Thanks for the reply. I'll respond to a couple of your comments.
> First, I didn't say
> anything arises "purely by chance."
[skip a section]
> Are you saying that probability calculations, no matter how
> carefully framed, don't tell us anything about what is possible
> in nature?
No, but it's obvious that I didn't explain myself very well there. I suppose
I was reacting, not so much to _your_ reference to "chance," but to some of
the more common ID rhetoric. By commonly choosing to adopt the conceptual
vocabulary of the preachers of naturalism when talking about what happens
"naturally," the chief proponents of ID fail to take explicit account of the
fact that, from a Christian perspective, the properties and capabilities of
material systems are themselves to be appreciated as the product of divine
intention. Atoms, molecules and cells do not have their properties and
capabilities as a consequence of "chance" but of "intention." Given some
knowledge of those qualities, we can indeed often calculate the
probabilities for the outcomes of creaturely processes. Viewing all of this
from the "theological creationist" perspective, the possibility of a
particular outcome is the product of divine intention, but the numerical
probability of that outcome relative to other possible outcomes can
sometimes be computed.
> I have been "listening" to you argue your Fully-Gifted
> Creation position here for quite awhile. In my more simple
> minded way, I can see that a creation that doesn't _have_ to
> "adjusted" or supplemented along the way seems "better" (more
> glorious?) than one that does. .... In the
> Johnson/Dembski view, not only did God intervene specially
> to create life, but given our modern scientific knowledge,
> we can essentially _prove_ that He did.
[skip a bit]
> .... I don't see anything there that clinches either
> your position (God didn't need to intervene) or
> Johnson/Dembski (God intervened).
> This being the case, I am left to see if maybe the science
> can tell me anything about how God did things.
[skip some more[
> So I ask you, do you think the experiments are pointless?
> (For the questions we are dealing with - they have obvious
> practical and theoretical importance apart from any
> implications for evolution/origin of life.)
No, the more experimentation the better. My suspicion is that in time the
Robust Formational Economy Principle will grow in empirical support.
> I gather that
> you think that your theological argument is so compelling
> that God _must_ have "fully gifted" creation.
No, I would never say that God must have fully gifted the creation. But I
do want to demonstrate that, contrary to the usual rhetoric, there are some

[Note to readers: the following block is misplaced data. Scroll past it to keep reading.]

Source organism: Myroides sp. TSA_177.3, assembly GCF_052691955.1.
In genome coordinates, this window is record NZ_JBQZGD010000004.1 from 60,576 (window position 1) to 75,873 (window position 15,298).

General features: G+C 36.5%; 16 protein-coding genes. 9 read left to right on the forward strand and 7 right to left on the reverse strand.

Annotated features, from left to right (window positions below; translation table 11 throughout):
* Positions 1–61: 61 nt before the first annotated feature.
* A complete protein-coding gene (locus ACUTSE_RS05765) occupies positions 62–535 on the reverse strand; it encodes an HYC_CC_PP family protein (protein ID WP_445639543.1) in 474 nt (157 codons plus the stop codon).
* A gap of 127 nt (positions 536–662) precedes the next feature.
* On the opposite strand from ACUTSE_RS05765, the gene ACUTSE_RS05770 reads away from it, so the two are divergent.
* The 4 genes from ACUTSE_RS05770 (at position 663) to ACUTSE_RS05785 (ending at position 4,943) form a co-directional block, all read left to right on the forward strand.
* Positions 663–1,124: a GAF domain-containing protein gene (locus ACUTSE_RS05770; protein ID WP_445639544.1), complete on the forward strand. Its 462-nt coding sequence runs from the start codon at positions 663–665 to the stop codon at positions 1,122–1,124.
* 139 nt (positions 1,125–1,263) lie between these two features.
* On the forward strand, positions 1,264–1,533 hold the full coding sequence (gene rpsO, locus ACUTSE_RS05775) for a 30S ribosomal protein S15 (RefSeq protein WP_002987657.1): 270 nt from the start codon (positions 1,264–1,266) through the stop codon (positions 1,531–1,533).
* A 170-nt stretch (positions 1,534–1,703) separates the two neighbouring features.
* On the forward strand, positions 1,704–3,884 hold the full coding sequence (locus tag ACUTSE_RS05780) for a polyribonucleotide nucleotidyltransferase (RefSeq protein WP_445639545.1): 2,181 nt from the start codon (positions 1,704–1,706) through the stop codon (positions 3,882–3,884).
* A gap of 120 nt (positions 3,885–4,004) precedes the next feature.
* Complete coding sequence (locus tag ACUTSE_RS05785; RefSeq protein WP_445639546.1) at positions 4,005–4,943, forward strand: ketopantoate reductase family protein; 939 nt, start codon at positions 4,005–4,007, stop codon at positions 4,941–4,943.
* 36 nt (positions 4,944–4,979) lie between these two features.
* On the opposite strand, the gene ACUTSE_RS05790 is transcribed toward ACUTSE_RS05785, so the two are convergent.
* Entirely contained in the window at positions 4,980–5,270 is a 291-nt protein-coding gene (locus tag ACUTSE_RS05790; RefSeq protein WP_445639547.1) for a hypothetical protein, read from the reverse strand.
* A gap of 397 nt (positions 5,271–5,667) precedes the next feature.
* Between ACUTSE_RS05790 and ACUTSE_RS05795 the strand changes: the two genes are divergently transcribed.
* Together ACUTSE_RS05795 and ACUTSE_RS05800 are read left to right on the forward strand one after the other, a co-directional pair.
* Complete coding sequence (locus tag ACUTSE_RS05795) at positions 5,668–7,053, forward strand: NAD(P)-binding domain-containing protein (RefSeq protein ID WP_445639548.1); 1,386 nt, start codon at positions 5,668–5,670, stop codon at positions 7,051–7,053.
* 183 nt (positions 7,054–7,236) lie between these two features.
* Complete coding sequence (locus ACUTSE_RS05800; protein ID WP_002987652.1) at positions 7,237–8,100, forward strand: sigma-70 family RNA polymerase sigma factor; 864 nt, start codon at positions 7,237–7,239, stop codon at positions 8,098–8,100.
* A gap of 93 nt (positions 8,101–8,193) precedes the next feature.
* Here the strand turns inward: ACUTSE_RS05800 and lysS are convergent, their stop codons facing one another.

good theological reasons to favor that expectation. The alternative attitude
has, I believe, had the rhetorical advantage far too long.
[skip some text]
I had said:
>>So, Preston, I would welcome your take on just what "the ID position" on the
>>first formation of life is.
>>Specifically, is it a position about "design" (in the contemporary sense of
>>"the conceptualization of something for the accomplishment of a purpose, an
>>act of mind) or is it a position about the manner of "assembly" (perhaps
>>that some structures could have been assembled from extant parts only by the
>>supplemental action of some extra-natural agent, an act of "hands").
> I am aware of your distinction between formation and design, and I
> think you are right to make it. Of course, the committed IDers will
> have to speak for themselves. I think it is fairly clear that as a
> tactical matter, they want to abstract design from formation, because
> A) they think they can "prove" design, but not atom pushing, and B)
> God's finger pushing atoms around is clearly not going to get into any
> public school classrooms.
My point is that the IDers do not candidly abstract design (modern meaning)
from formation. Nearly every ID argument is of the form, "Since we think we
have convincingly demonstrated that "X" could not have been assembled by
natural means, then X must have been intelligently designed (assembled by
some non-natural means; effectively, assembled by some extra-natural
> As for using "origin of life," I do because it is pretty much a standard
> phrase in the scientific literature, retaining as I do, some hope that the
> science might be informative.
You're correct to note some benefit in using standard terminology. And that
terminology would be fully acceptable here IF people took the additional
care to note that in this instance "origin" effectively means "formation,"
and not "ultimate source of being." Without that clarification we are likely
to perpetuate the confusion between theological questions (of ultimate
origin) and scientific questions (about formation) that now permeates the
Howard Van Till
This archive was generated by hypermail 2b29 : Tue Apr 10 2001 - 20:56:06 EDT